But when Paul penned his text such things as these were not for the time the objects of his contem lation, though we well know how he gave them due attention. And ashamed as we are (and we might profitably be much more ashamed) of all by which we obscure or distort the pure Lutheran faith, when we think of that faith, of its source and controlling principle, the Holy Scriptures, of its chief documents, the ancient creeds, the Augsburg. Confession and the Catechism, and above all of its object, the Triune God and His redeeming love, like Paul, we protest before the Church and the world, Of our Luthran Faith, we are not ashamed!

There were those in his day who thought Paul ought to be ashamed of the Gospel. It is for this reason he expresses himself as he does. He is on the defensive. The Greek thought he ought to be ashamed of the Gospel, for to the Greek it was foolishness. The Jew thought he ought to be ashamed of the Gos.




strength and strictly Lutheran flavor tending to make every Lutheran proud of his faith : Wo Aro Not Ashamed of Our Lutheran

Faith ! Text: Romans 1, 16. "For I am not ashamed of the Gospel of Christ; for it is the power of God untu salvation to everyone that believeth.'

The Lutheran Church preaches the gospel Paul preached; with him she declares it to be the power of God unto salvation; that salvation she describes as did Paul, and not otherwise; like him, she offers and bestows it upon any and all who believe and remain in faith, and like him, her young people of the Luther League confess and deny ot, but confess, We are not ashamed of our Lutheran faith!

There were things of which Paul was ashamed.

He was ashamed of weak and wayward Christians, such as he had in his churches in Corinth and in Galatia. He was ashamed of cowardly and disloyal fellow-ministers like Mark, who afterwards repented, and like Demas who forsook him, having loved this present world. He was ashamed, most of all, of his own sins, of his perverted life before his conversion, and of his shortcomings since.

So there are things of which we Lutherans are ashamed.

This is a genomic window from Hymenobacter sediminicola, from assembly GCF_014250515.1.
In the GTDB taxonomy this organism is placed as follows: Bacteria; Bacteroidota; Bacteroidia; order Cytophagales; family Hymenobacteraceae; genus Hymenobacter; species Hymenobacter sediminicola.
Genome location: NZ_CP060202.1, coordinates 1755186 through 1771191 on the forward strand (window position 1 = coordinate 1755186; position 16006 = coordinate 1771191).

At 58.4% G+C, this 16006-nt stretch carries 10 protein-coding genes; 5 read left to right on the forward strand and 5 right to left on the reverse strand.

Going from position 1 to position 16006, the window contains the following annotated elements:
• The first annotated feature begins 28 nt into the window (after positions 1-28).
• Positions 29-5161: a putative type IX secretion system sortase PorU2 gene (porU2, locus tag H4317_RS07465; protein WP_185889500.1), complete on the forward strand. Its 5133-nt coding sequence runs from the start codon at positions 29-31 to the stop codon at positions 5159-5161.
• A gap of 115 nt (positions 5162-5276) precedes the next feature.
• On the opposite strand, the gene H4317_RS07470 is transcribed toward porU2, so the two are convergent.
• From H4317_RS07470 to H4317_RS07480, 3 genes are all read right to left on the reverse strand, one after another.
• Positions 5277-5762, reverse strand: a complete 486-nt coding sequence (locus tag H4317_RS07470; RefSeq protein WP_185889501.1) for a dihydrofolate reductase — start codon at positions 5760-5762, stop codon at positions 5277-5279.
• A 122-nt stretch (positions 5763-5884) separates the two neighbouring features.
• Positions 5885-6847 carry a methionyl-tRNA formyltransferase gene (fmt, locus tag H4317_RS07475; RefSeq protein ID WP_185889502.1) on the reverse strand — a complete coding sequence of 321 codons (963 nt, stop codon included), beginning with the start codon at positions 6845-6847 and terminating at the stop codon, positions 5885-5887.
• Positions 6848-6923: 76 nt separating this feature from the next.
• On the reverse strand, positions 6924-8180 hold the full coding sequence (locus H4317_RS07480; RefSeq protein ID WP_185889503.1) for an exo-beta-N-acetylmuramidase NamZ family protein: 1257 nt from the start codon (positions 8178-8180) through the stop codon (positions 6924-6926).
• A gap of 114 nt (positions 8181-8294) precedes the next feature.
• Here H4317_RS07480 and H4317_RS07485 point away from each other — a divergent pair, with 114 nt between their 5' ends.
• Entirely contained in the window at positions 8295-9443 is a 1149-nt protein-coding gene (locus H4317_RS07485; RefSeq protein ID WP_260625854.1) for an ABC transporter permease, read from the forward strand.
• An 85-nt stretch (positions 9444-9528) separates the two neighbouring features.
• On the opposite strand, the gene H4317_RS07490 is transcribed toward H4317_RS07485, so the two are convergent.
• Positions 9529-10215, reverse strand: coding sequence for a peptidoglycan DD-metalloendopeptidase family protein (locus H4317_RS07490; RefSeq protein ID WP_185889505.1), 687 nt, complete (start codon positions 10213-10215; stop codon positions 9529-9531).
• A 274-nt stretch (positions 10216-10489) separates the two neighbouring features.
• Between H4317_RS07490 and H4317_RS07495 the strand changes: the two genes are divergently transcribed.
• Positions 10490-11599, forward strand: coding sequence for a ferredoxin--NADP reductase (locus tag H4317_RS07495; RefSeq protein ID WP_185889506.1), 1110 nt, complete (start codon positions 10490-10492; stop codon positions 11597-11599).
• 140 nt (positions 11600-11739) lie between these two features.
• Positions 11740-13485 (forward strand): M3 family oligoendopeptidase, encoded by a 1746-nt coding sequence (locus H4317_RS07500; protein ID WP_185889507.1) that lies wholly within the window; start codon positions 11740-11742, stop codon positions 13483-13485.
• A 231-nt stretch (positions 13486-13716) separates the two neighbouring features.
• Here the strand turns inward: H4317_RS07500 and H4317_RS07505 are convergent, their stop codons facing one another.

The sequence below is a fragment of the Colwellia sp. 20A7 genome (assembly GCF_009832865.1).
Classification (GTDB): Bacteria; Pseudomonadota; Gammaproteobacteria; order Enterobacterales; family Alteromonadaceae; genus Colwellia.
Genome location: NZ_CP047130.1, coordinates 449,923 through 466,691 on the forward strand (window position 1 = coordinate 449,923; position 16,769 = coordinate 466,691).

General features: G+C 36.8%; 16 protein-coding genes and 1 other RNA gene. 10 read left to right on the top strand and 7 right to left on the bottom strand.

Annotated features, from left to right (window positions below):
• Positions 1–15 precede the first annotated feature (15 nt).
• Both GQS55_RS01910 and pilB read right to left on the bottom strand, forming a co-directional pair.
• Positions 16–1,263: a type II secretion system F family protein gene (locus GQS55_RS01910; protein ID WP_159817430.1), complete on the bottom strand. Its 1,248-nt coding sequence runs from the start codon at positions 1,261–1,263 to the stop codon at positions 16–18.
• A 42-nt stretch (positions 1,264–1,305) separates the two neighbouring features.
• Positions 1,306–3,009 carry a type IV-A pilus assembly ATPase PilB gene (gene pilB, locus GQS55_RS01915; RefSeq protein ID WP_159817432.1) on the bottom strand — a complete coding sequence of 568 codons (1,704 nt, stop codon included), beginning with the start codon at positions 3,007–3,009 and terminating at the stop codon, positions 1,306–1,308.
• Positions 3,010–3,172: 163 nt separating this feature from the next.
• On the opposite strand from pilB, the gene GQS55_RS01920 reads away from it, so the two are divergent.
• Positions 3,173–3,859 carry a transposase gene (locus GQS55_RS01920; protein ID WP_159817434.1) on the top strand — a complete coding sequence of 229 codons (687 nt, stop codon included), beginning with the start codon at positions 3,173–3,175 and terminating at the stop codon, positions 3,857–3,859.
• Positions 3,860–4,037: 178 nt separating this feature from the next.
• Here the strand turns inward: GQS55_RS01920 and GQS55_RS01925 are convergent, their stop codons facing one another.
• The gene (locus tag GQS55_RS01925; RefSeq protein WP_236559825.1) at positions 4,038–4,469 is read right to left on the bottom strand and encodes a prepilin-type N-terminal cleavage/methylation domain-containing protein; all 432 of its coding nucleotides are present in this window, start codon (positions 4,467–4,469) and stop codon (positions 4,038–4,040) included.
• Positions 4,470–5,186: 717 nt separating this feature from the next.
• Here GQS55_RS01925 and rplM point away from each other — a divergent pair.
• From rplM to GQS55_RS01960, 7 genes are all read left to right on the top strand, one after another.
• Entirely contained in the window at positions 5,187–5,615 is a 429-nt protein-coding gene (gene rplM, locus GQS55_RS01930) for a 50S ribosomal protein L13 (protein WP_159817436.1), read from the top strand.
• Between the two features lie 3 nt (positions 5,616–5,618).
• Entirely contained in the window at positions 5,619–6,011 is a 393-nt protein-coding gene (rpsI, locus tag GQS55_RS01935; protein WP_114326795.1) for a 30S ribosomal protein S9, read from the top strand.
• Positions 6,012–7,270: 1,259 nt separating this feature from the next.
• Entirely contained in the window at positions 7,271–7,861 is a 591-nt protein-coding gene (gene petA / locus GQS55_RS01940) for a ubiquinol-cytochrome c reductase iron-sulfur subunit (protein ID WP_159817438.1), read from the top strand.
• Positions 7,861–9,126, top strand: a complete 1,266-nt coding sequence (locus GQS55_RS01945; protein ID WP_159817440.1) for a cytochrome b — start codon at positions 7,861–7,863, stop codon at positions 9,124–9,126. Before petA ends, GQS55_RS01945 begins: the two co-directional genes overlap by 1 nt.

We are ashamed of our divisions, wherever sin has caused them. We are ashamed not to represent better the faith committed to us. We are ashamed that any

pel, for to the Jew it was a scandal. Hence the choice of his phrase, I am not ashamed.

So there have always been those in whose judgment we Lutherans ought to be ashamed of our faith. And for reasons as diverse as were the reasons of Greek and Jew. Some think we ought to be ashamed because our faith is a new and an invented faith. This is the statement of a Roman Catholic catechism, used in American Catholic schools. Luther is said to have been the inventor, and pride and jealousy are said to have been his motives. Others again think we ought to be ashamed of our faith because it is not only old, but antiquated, in assuming that the Bible is the Word of God, utterly inadequate to meet modern con. ditions, and demonstrably mistaken in declaring that any supernatural revelation has ever been made.

Now if any of these things is really true of the Lutheran faith, it is a thing to be ashamed of. We are agreed with the Catholic catechism that a new faith cannot be the true faith, and that an invented faith is a blasphemy. We agree that our faith is ut. terly wrong and harmful, and a thing to be ashamed of, if, as Lyman Abbott says, “The Bible is not the final authority. The final authority is the soul of man.” For, according to the Lutheran faith, the Bible is the final authority. It is a thing to be ashamed of, if, as Abbott says, “It is as natural for man to perceive the beauty of truth and goodness and to be guided by that perception as it is for him to perceive the light of day and walk in that light." For, the Lutheran faith holds with Paul that “The natural man receiveth not the things of God, for they are spiritu


ally discerned.” That faith accepts the declaration of Christ that "that which is born of Aesh is flesh," and that "except a man be born of water and the spirit he cannot enter into the kingdom of God.”

Over against the might and splendid pretensions of Rome, and over against the confident statements of the editor of one of the most influential weeklies of America, our Lutheran faith may seer. to many utterly discredited-as Paul and Luther must have seemed to many in their day-however conflicting the several grounds of their attack may be.

And yet, we are not ashamed of our Lutheran faith!

For, it is not a new faith! We challenge the Romanist to point out its novelties! Is it new acknowledge the authority of the Sacred Scripture? This we do, and so did the psalmist, so did the reformers and prophets of Israel, so did our Divine Lord, so did the Apostles, so did the early church, so did the church of the middle ages! Is it new to acknowledge Christ as the only mediator? But why go through the whole catalogue of familiar doctrines! The Lutheran Church knows no doctrines but those of the faith once delivered to the saints, and rejects no doctrine so delivered.

The Lutheran faith is not an invented faith. Its source is not Luther. We accept no doctrine on the ground that Luther taught it. God committed no new revelation to him, nor did he pretend to be the bearer of a now and fuller revelation, We hold the Lutheran faith, not because Luther taught it, but because Scripture teaches it. Luther did not invent this faith, nor did he discover it. But it found him, and laid hold of him and possessed him and constrained him to confess and teach it, as it has done with many another witness and teacher in the history of the Church.

The Lutheran faith has not developed out of the heart and mind and soul of man. We are Christians, not because the powers of our souls in unfolding tave reached the stage of Christian developinent, but because the Gospel was brought to our heathen forefathers, and because they accepted it and handed it on